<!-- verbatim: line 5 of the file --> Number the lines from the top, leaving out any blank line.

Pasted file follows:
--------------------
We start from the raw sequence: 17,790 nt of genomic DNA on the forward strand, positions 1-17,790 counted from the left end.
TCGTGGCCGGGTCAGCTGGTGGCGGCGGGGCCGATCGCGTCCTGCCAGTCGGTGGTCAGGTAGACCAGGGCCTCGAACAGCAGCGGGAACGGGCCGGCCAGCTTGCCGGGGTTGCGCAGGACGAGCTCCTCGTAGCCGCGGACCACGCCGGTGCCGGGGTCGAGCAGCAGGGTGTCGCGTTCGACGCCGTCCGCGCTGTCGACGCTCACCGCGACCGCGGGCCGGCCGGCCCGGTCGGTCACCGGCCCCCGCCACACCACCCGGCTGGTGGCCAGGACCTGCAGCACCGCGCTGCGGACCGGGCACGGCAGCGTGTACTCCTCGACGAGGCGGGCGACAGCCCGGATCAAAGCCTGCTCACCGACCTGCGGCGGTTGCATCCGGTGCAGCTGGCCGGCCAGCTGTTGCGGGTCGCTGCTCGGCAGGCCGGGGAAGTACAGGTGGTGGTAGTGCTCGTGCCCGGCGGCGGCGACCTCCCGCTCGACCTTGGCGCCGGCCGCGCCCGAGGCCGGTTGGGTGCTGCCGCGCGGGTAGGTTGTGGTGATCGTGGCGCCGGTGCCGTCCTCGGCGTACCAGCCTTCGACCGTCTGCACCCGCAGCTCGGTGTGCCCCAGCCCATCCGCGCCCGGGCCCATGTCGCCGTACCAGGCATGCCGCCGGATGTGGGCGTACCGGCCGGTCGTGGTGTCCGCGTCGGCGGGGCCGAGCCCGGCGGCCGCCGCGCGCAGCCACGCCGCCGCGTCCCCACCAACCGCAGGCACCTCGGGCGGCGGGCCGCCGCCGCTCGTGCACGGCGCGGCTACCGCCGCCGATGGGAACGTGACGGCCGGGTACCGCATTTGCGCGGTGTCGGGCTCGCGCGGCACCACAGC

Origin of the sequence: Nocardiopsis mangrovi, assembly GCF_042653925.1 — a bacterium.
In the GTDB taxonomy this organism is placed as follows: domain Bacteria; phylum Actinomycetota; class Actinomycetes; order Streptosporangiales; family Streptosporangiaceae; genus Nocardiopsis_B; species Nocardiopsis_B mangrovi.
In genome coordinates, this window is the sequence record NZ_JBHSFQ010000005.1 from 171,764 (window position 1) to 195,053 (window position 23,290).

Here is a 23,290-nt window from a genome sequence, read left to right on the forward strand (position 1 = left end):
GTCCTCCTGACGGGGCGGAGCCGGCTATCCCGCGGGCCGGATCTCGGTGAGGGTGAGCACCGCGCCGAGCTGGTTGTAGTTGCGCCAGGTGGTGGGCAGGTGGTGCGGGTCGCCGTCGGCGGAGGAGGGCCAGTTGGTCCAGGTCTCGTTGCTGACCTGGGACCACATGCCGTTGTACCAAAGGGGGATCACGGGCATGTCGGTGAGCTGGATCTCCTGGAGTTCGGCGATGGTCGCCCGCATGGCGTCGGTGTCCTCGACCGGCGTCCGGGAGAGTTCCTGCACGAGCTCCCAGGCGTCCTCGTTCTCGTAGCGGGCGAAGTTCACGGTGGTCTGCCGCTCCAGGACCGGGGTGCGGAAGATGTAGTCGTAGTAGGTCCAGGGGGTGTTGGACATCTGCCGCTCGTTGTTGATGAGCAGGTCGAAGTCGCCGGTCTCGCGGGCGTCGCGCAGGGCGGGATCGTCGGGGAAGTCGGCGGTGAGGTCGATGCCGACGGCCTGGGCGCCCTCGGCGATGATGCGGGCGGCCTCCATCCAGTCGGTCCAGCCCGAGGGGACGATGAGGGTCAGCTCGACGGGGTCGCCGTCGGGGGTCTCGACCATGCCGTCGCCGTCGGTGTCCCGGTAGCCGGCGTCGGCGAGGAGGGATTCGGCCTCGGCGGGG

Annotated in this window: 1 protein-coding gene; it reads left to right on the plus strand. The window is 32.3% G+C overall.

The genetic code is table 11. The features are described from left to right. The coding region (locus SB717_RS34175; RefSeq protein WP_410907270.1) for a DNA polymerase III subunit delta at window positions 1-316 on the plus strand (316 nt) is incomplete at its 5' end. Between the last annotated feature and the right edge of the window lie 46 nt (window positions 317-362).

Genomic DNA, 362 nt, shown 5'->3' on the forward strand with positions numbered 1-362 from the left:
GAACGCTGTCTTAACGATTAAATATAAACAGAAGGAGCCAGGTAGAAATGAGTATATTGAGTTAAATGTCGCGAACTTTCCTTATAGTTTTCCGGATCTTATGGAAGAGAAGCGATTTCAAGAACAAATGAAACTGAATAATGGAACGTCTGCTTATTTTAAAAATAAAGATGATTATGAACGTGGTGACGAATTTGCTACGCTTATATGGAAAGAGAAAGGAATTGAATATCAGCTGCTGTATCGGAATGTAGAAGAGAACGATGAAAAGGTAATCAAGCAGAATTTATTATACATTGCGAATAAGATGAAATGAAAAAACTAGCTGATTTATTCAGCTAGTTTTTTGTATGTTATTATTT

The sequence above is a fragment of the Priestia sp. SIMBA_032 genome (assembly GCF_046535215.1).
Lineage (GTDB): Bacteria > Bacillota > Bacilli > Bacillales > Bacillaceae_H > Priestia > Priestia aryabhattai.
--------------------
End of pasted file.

In genome coordinates, this window is the sequence record NZ_JBHSFQ010000005.1 from 171,764 (window position 1) to 195,053 (window position 23,290).